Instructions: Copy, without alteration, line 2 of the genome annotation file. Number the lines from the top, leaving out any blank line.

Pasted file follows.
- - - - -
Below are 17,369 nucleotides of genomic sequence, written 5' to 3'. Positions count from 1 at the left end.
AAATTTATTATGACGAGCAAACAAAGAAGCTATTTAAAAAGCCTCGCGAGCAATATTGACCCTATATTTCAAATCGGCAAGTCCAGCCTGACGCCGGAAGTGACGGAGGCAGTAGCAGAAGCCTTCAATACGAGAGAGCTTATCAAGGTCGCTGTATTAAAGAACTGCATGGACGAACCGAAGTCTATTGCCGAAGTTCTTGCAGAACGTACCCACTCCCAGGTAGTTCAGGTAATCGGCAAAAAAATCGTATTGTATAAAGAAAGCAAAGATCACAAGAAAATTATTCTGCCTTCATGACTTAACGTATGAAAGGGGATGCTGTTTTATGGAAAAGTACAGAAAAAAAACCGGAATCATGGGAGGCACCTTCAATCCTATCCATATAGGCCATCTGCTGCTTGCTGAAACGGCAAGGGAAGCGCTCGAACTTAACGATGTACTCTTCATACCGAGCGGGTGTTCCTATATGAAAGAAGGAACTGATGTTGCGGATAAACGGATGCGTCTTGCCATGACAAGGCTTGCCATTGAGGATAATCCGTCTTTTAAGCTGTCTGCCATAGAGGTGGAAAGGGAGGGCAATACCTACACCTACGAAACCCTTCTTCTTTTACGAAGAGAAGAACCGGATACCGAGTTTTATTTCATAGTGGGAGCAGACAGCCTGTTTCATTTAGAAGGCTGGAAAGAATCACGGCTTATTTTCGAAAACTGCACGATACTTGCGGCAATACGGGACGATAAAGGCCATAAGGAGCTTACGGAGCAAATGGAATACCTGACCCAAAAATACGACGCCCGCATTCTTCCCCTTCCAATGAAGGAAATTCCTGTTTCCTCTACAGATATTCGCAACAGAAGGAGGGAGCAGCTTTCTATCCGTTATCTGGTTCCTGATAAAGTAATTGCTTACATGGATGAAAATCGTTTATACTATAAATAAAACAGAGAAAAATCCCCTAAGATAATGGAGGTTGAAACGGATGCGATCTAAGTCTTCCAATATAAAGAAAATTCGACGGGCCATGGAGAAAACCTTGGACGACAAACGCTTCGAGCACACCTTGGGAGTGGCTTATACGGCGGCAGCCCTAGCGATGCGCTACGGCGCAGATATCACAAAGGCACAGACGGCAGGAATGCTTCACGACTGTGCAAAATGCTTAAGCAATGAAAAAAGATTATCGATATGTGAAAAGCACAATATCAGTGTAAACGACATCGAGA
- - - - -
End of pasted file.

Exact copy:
AAATTTATTATGACGAGCAAACAAAGAAGCTATTTAAAAAGCCTCGCGAGCAATATTGACCCTATATTTCAAATCGGCAAGTCCAGCCTGACGCCGGAAGTGACGGAGGCAGTAGCAGAAGCCTTCAATACGAGAGAGCTTATCAAGGTCGCTGTATTAAAGAACTGCATGGACGAACCGAAGTCTATTGCCGAAGTTCTTGCAGAACGTACCCACTCCCAGGTAGTTCAGGTAATCGGCAAAAAAATCGTATTGTATAAAGAAAGCAAAGATCACAAGAAAATTATTCTGCCTTCATGACTTAACGTATGAAAGGGGATGCTGTTTTATGGAAAAGTACAGAAAAAAAACCGGAATCATGGGAGGCACCTTCAATCCTATCCATATAGGCCATCTGCTGCTTGCTGAAACGGCAAGGGAAGCGCTCGAACTTAACGATGTACTCTTCATACCGAGCGGGTGTTCCTATATGAAAGAAGGAACTGATGTTGCGGATAAACGGATGCGTCTTGCCATGACAAGGCTTGCCATTGAGGATAATCCGTCTTTTAAGCTGTCTGCCATAGAGGTGGAAAGGGAGGGCAATACCTACACCTACGAAACCCTTCTTCTTTTACGAAGAGAAGAACCGGATACCGAGTTTTATTTCATAGTGGGAGCAGACAGCCTGTTTCATTTAGAAGGCTGGAAAGAATCACGGCTTATTTTCGAAAACTGCACGATACTTGCGGCAATACGGGACGATAAAGGCCATAAGGAGCTTACGGAGCAAATGGAATACCTGACCCAAAAATACGACGCCCGCATTCTTCCCCTTCCAATGAAGGAAATTCCTGTTTCCTCTACAGATATTCGCAACAGAAGGAGGGAGCAGCTTTCTATCCGTTATCTGGTTCCTGATAAAGTAATTGCTTACATGGATGAAAATCGTTTATACTATAAATAAAACAGAGAAAAATCCCCTAAGATAATGGAGGTTGAAACGGATGCGATCTAAGTCTTCCAATATAAAGAAAATTCGACGGGCCATGGAGAAAACCTTGGACGACAAACGCTTCGAGCACACCTTGGGAGTGGCTTATACGGCGGCAGCCCTAGCGATGCGCTACGGCGCAGATATCACAAAGGCACAGACGGCAGGAATGCTTCACGACTGTGCAAAATGCTTAAGCAATGAAAAAAGATTATCGATATGTGAAAAGCACAATATCAGTGTAAACGACATCGAGA